January 28, 2016, 11:49 AM EST
The effort, which included a social media-themed ad campaign by Leo Burnett, launched to much fanfare in October and so far has helped reverse the fast-food chain’s sagging fortunes. This week, McDonald’s announced that its fourth quarter comparable U.S. sales increased 5.7 percent due, in large part, to the launch of all-day breakfast.
According to research firm NPD Group, the percentage of McDonald’s customers who ordered breakfast at the chain grew from 39 percent prior to the launch to 47 percent afterward. And over the past two years, breakfast has been the strongest growth segment for QSR brands overall, with sales rising in the 3 percent to 4 percent range.
“Taco Bell and Subway entered the breakfast market, and there have been a lot of specialty innovations that have driven morning meal growth. Everyone wants to take advantage of that opportunity because it’s such a huge part of market share,” said Bonnie Riggs, restaurant industry analyst at NPD.
McDonald’s president and CEO Steve Easterbrook, who took the helm in March 2015, has executed a turnaround plan for the company that includes a simpler menu and faster service. In May, the chain pared down menu items to speed up order times. The brand’s focus on value, in the form of offerings such as its McPick 2 menu, which allows customers to choose two menu items (McChicken sandwich, double cheeseburger, small fries or mozzarella sticks) for $2, also was credited for increased sales in this week’s earnings call.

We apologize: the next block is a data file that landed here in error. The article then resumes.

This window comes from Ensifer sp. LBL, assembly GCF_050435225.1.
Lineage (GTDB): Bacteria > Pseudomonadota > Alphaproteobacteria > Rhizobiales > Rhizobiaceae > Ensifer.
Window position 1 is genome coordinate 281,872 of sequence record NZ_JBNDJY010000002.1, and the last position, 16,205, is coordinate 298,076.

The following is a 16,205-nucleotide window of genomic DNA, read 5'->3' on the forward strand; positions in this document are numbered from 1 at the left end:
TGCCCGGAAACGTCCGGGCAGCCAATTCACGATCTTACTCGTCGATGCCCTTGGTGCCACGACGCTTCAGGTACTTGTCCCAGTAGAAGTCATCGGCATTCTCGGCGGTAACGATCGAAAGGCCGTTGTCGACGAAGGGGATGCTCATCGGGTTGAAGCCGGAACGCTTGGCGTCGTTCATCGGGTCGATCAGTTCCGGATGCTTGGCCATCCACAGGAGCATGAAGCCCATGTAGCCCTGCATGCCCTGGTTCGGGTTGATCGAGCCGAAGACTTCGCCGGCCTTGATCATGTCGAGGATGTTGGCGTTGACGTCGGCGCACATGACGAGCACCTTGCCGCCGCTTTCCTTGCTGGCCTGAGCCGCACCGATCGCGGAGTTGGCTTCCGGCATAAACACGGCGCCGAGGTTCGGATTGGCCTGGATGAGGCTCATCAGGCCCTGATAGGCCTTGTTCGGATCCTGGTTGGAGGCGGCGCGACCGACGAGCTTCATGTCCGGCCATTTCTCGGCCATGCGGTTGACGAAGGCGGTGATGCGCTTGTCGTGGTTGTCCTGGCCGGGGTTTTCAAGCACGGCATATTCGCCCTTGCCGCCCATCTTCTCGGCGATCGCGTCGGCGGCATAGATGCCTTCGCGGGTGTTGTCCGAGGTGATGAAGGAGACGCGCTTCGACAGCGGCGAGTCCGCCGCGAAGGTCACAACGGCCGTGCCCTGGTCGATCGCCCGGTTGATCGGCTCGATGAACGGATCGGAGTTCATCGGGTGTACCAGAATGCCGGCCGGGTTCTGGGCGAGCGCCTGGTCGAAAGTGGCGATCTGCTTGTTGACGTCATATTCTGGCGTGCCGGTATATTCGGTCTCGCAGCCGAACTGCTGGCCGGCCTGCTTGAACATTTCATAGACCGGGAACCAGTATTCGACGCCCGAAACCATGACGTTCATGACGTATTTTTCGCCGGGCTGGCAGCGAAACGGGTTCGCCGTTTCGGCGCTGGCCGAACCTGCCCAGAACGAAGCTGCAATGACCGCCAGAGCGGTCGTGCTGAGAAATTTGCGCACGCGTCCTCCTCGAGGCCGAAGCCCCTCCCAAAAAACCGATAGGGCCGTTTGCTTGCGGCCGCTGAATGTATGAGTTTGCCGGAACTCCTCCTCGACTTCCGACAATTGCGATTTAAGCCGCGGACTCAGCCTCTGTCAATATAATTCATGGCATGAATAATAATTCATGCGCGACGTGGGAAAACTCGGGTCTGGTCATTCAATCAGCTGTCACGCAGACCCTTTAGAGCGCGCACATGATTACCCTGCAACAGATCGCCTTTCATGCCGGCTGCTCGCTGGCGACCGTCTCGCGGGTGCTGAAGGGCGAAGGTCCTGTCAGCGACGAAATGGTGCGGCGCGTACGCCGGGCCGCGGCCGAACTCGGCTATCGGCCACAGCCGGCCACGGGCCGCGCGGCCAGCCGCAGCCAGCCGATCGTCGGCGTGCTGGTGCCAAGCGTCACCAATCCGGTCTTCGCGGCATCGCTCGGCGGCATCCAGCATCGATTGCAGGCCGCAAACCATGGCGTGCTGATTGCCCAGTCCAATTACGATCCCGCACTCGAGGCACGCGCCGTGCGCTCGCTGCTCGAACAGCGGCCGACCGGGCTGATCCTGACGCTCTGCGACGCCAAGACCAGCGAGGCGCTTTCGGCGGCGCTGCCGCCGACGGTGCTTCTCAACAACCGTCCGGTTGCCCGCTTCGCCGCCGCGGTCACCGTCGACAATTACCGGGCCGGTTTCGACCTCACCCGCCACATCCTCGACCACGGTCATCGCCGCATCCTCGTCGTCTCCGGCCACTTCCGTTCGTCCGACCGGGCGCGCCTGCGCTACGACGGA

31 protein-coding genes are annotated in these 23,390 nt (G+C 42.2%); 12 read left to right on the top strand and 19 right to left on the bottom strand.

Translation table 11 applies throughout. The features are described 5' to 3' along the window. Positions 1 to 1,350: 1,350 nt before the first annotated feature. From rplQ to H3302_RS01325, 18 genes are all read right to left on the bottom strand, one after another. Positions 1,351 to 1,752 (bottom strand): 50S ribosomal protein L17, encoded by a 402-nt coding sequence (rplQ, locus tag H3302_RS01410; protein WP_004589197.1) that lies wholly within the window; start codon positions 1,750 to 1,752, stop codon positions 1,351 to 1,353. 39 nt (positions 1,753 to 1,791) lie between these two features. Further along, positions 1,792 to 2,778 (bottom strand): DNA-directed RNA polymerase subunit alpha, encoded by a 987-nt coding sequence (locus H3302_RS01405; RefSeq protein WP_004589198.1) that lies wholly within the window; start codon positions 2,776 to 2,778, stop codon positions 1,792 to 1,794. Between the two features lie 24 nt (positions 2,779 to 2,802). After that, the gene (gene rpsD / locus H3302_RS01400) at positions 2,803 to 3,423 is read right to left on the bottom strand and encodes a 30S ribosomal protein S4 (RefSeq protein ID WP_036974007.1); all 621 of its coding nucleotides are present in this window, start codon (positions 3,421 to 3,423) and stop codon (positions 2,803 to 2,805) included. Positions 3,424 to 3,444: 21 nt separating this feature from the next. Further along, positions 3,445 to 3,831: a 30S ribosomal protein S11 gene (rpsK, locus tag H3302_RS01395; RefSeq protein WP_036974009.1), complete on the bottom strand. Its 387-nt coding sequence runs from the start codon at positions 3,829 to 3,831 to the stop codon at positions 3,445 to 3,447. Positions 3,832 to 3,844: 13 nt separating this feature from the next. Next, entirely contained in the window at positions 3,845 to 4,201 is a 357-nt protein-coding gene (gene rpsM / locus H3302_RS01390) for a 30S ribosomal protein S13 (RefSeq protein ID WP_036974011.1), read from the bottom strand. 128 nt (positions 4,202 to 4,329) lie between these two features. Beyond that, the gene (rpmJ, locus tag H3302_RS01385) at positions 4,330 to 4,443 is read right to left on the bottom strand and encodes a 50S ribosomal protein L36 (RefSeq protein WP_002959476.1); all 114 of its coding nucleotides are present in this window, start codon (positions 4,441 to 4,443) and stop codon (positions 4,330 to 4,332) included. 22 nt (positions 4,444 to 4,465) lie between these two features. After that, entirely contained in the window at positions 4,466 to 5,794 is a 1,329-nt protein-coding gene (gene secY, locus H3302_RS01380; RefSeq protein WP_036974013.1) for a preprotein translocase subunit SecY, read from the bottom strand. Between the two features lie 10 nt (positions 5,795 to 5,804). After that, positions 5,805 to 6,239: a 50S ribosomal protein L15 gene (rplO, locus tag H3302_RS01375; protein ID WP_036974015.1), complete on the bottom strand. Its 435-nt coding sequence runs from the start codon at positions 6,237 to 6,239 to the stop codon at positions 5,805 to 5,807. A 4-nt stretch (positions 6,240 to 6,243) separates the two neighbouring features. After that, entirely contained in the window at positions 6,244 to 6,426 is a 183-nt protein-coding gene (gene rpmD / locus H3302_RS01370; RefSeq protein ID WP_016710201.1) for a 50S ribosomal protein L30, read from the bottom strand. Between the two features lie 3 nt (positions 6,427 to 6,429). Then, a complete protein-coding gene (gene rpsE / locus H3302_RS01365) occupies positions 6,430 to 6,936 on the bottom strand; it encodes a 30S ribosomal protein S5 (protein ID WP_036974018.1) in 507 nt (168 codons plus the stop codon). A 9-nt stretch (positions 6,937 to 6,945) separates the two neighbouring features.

The fast-food chain’s vision in the U.S. is “to become a modern and progressive burger and breakfast restaurant focused on our food, the customer experience and value,” a McDonald’s spokeswoman said. “Simplifying our menu and operations procedure has made things easier for our customers and our crew and helped contribute to the rise in earnings.”
Will the momentum continue?
But after consecutive sales declines, McDonald’s latest results actually aren’t much to celebrate, says Darren Tristano, president of restaurant industry research firm Technomic. (The company’s U.S. sales rose for the first time in two years in October.)
“Strong results after a few years of sales declines can still be considered a rebound. They haven’t gotten back to where they were three years ago,” he said. “They’ve done a nice job with all-day breakfast, and aggressively advertised it, but all-day breakfast isn’t new. Jack in the Box, White Castle, other brands are rolling it out. [McDonald’s] out-performed the market in the recent session, but they’ve recently struggled to keep up, so it’ll be good to watch.”
On Jan. 7, McDonald’s U.S. restaurants also launched new packaging, with a sleeker, simpler design than previous iterations. Paul Pendola, foodservice analyst at Mintel, gave the change mixed reviews. “Saying they’re going to be a contemporary, modern burger place is too vague, and it doesn’t communicate to consumers what it is that makes them different, unique or better,” he said. “They could communicate that on the packaging. It’s super simple and lovely, but there’s no messaging on it about what makes them better or unique.”
Tristano was optimistic about McDonald’s fortunes, overall. “They’re focusing on the millennials with breakfast, the lower-income groups with value, and they’re innovating with some of the regional burgers they’re offering,” he said. “As long as they continue to focus on fundamentals and not over-complicate things on the menu level, they’ll have some momentum.”